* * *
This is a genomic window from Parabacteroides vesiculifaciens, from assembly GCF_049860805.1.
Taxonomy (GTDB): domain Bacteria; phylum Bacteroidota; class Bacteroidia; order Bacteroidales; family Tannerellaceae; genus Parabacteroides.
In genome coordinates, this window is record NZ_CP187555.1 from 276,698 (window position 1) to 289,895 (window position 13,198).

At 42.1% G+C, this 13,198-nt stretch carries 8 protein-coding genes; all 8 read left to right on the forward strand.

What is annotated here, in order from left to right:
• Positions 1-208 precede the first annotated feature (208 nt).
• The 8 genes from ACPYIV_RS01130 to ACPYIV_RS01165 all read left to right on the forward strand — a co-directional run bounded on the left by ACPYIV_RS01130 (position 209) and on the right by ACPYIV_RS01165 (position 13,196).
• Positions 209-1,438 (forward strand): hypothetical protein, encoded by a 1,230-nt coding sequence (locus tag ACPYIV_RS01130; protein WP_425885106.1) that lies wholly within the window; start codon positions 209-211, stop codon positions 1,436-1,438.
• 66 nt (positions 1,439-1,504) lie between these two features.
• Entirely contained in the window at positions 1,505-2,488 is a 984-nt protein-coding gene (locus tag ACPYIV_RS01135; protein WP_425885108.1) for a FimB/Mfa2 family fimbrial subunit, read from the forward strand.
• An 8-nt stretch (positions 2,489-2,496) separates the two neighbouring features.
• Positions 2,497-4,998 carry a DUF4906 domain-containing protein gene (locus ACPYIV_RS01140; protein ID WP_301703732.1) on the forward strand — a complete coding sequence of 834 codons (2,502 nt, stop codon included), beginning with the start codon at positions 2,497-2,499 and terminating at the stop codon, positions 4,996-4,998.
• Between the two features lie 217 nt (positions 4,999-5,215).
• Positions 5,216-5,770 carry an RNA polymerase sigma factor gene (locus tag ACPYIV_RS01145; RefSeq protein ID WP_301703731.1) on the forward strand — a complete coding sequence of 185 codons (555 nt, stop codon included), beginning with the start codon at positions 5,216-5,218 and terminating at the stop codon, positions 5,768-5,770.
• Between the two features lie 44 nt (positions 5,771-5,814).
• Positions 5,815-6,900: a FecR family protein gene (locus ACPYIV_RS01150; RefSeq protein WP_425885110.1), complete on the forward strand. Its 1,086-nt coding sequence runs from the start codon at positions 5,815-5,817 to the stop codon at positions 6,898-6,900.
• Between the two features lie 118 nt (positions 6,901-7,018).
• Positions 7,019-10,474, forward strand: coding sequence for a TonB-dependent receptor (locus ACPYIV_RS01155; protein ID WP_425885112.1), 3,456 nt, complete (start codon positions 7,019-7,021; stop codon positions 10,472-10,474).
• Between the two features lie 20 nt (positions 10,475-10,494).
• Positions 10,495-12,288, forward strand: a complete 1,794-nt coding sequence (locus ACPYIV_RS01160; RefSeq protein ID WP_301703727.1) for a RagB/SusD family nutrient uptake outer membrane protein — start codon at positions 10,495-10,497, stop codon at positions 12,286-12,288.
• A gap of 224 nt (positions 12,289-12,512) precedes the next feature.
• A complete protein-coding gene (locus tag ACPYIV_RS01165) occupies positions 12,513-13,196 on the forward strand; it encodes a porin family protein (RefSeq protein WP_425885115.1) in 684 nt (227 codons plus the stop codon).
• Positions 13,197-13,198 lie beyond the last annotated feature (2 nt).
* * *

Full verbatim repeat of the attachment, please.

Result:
This is a genomic window from Parabacteroides vesiculifaciens, from assembly GCF_049860805.1.
Taxonomy (GTDB): domain Bacteria; phylum Bacteroidota; class Bacteroidia; order Bacteroidales; family Tannerellaceae; genus Parabacteroides.
In genome coordinates, this window is record NZ_CP187555.1 from 276,698 (window position 1) to 289,895 (window position 13,198).

At 42.1% G+C, this 13,198-nt stretch carries 8 protein-coding genes; all 8 read left to right on the forward strand.

What is annotated here, in order from left to right:
• Positions 1-208 precede the first annotated feature (208 nt).
• The 8 genes from ACPYIV_RS01130 to ACPYIV_RS01165 all read left to right on the forward strand — a co-directional run bounded on the left by ACPYIV_RS01130 (position 209) and on the right by ACPYIV_RS01165 (position 13,196).
• Positions 209-1,438 (forward strand): hypothetical protein, encoded by a 1,230-nt coding sequence (locus tag ACPYIV_RS01130; protein WP_425885106.1) that lies wholly within the window; start codon positions 209-211, stop codon positions 1,436-1,438.
• 66 nt (positions 1,439-1,504) lie between these two features.
• Entirely contained in the window at positions 1,505-2,488 is a 984-nt protein-coding gene (locus tag ACPYIV_RS01135; protein WP_425885108.1) for a FimB/Mfa2 family fimbrial subunit, read from the forward strand.
• An 8-nt stretch (positions 2,489-2,496) separates the two neighbouring features.
• Positions 2,497-4,998 carry a DUF4906 domain-containing protein gene (locus ACPYIV_RS01140; protein ID WP_301703732.1) on the forward strand — a complete coding sequence of 834 codons (2,502 nt, stop codon included), beginning with the start codon at positions 2,497-2,499 and terminating at the stop codon, positions 4,996-4,998.
• Between the two features lie 217 nt (positions 4,999-5,215).
• Positions 5,216-5,770 carry an RNA polymerase sigma factor gene (locus tag ACPYIV_RS01145; RefSeq protein ID WP_301703731.1) on the forward strand — a complete coding sequence of 185 codons (555 nt, stop codon included), beginning with the start codon at positions 5,216-5,218 and terminating at the stop codon, positions 5,768-5,770.
• Between the two features lie 44 nt (positions 5,771-5,814).
• Positions 5,815-6,900: a FecR family protein gene (locus ACPYIV_RS01150; RefSeq protein WP_425885110.1), complete on the forward strand. Its 1,086-nt coding sequence runs from the start codon at positions 5,815-5,817 to the stop codon at positions 6,898-6,900.
• Between the two features lie 118 nt (positions 6,901-7,018).
• Positions 7,019-10,474, forward strand: coding sequence for a TonB-dependent receptor (locus ACPYIV_RS01155; protein ID WP_425885112.1), 3,456 nt, complete (start codon positions 7,019-7,021; stop codon positions 10,472-10,474).
• Between the two features lie 20 nt (positions 10,475-10,494).
• Positions 10,495-12,288, forward strand: a complete 1,794-nt coding sequence (locus ACPYIV_RS01160; RefSeq protein ID WP_301703727.1) for a RagB/SusD family nutrient uptake outer membrane protein — start codon at positions 10,495-10,497, stop codon at positions 12,286-12,288.
• A gap of 224 nt (positions 12,289-12,512) precedes the next feature.
• A complete protein-coding gene (locus tag ACPYIV_RS01165) occupies positions 12,513-13,196 on the forward strand; it encodes a porin family protein (RefSeq protein WP_425885115.1) in 684 nt (227 codons plus the stop codon).
• Positions 13,197-13,198 lie beyond the last annotated feature (2 nt).